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Re: The worst that can happen to GPLed code

From: Stefaan A Eeckels
Subject: Re: The worst that can happen to GPLed code
Date: Wed, 16 Jun 2004 23:54:04 +0200

On Wed, 16 Jun 2004 19:23:22 +0200
Alexander Terekhov <> wrote:

Can't you write a single post without forcing me
to get out of vim and use a browser (especially 
when you're refering to your own prose). Here's
what you wrote, quoted in full:

> I have no problem whatsoever with the obligation to return DERIVATIVE 
> code (read: bug fixes, optimizations, whatever MODIFICATIONS)

The FSF might suffer from a liberal interpretation
of what consitutes a derivative work, but yours is
by far too narrow. Once you go beyond fair use, 
it's a derivative work. That means, for example,
that your integrating one file from another program
in your code makes it a derivative work. 

> back to the community. Even when I do not distribute the derivative
> code. That is "quid pro quo" (one thing in return for another).

A few bug fixes for a complete program? I'm overwhelmed
by your generosity. You're the type that wants to use
other people's work without paying for it, because _you_
don't consider their contribution significant enough. 
That explains your references to readline.

> I do have serious problem with the FSF's "everything in return 
> for something" idiotic interpretation of the GPL that has no legal
> basis under the copyright law.

Sorry to burst your bubble, but that's _exactly_ how
copyright works. If you want to put one of my poems
in your 1000 page compilation, you cannot do that 
without my approval. If I publish it under a license
that allows it to be freely copied but not integrated
in a compilation that contains works by Byron,
then you'll have to choose between Byron and me, 
whatever the size of the poem and its value for
the compilation. 

> Expansive FSF's claims are barred by the doctrine of copyright
> misuse and the doctrine of first sale. If you believe in freedom,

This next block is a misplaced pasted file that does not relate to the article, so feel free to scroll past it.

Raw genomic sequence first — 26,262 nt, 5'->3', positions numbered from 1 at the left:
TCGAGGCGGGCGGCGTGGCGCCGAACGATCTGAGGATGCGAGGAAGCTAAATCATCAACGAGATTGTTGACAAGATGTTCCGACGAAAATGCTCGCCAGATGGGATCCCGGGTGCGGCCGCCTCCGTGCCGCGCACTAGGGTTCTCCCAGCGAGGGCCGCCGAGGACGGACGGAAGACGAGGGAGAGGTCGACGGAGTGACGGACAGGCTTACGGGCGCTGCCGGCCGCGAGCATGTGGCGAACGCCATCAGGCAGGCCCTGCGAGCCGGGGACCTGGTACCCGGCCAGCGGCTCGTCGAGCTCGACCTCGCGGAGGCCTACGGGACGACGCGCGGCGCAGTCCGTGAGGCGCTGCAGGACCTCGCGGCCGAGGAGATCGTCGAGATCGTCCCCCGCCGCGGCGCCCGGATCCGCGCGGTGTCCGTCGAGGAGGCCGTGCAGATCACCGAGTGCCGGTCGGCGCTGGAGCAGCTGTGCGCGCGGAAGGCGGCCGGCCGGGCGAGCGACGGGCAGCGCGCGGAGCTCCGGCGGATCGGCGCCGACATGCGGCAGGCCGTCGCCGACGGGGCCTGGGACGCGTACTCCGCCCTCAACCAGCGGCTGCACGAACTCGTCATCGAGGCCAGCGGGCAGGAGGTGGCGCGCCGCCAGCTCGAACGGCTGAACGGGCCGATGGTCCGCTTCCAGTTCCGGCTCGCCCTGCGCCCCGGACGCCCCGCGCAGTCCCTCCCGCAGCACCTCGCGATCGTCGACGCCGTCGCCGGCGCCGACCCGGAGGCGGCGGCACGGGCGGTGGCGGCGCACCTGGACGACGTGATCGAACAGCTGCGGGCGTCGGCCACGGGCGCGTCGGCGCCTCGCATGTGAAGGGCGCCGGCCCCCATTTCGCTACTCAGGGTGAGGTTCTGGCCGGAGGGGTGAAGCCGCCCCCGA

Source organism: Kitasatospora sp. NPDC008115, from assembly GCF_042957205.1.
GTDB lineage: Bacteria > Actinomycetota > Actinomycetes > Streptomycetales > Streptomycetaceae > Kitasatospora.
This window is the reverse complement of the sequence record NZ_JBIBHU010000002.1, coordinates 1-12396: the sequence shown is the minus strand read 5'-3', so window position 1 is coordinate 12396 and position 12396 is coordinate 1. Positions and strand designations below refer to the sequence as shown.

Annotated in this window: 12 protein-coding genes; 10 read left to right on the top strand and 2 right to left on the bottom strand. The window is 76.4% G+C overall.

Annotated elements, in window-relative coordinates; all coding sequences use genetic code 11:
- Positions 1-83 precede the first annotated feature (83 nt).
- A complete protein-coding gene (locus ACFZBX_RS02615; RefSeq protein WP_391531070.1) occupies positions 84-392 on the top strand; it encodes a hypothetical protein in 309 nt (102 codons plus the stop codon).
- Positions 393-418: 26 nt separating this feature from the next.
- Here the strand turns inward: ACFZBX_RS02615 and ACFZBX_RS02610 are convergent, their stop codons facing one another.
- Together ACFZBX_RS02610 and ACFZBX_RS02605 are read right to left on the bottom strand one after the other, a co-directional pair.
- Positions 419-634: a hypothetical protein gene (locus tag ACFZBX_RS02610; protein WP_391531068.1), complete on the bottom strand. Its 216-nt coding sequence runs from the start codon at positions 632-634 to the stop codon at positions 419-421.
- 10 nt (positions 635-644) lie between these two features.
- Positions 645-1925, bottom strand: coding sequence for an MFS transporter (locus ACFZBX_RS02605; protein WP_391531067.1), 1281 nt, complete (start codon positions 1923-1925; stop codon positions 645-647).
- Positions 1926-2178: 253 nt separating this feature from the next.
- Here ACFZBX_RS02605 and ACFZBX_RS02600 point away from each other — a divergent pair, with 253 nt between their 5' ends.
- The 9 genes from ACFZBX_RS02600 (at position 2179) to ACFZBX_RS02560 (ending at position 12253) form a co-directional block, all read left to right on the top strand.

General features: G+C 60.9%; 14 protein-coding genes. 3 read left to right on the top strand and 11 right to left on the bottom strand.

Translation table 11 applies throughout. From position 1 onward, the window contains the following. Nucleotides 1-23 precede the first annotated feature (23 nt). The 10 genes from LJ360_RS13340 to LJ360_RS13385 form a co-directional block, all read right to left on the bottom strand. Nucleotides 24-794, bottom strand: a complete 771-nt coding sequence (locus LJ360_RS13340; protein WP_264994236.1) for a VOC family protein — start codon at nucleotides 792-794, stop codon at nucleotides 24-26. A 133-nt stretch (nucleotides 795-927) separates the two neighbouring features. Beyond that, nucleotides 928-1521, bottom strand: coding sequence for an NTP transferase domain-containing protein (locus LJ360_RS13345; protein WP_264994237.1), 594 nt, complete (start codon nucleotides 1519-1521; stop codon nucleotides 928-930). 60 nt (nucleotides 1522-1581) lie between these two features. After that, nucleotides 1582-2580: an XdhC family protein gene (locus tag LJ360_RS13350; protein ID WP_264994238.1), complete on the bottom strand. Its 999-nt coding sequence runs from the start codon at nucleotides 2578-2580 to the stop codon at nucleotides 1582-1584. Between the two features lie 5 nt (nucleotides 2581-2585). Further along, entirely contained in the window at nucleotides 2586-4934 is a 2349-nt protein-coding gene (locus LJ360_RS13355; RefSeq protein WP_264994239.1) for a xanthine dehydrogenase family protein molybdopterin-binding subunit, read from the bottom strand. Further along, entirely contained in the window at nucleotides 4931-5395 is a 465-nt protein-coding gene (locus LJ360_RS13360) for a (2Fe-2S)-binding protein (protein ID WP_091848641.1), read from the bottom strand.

> defend fair use, first sale, and very narrow scope of derivative 
> work. Stallman is out to destroy freedom.

Chanting mantras isn't going to make things come true. That
applies equally to RMS and to you. His interpretation of what
makes a program a derivative work of a dynamic library is,
IMVHO unlikely to be upheld in court, but guess what - it's that
interpretation that will decide his suing you. In that case, 
the mantra above isn't going to help you. The judge will 
evaluate whether your actions deprive the copyright holders
of their rights. The moment you start making what look like
derivative works, you'll in all likelihood be nailed. 

I fail to see what you try to gain from first sale anyhow.
The GPL gives you the right to make and distribute or sell
verbatim copies. That's about as much as you can hope to
get out of first sale (and no-one cares anyway). The GPL
lays no claim on work that is not a derivative work, but
simply stipulates that you do not get the additional right
to prepare and distribute derivative works (something the
Copyright statutes forbid) unless you accept the license.

It doesn't matter that the FSF, or anyone else, has different
interpretations of what constitutes a derivative work. 
In case of differences of opinion, the only things that matter
1. Are you sufficiently convinced of your position
   to go to court.
2. Is your interpretation not so far off the mark that no
   amount of competent counsel is going to stop a judge
   from dismissing the case out of hand (guess what! your
   interpretation is more likely to be thrown out than
   that of the FSF, as yours seems to be an isolated
   position, and your idea of what constitutes a derivative
   work is decidedly whacky).
3. Can you sustain the cost of litigation (you can't
   get a pro-bono for this type of case).

If you're not able to say yes with confidence to all of
the points above, you'r better off conforming to the stated
wishes of the copyright holder. Don't forget, no-one
forces you to use GPLed code in your projects; you _can_
get off your lazy butt and write it yourself.

Take care (and stop using links to your own posts,
it's bloody annoying).

"What is stated clearly conceives easily."  -- Inspired sales droid

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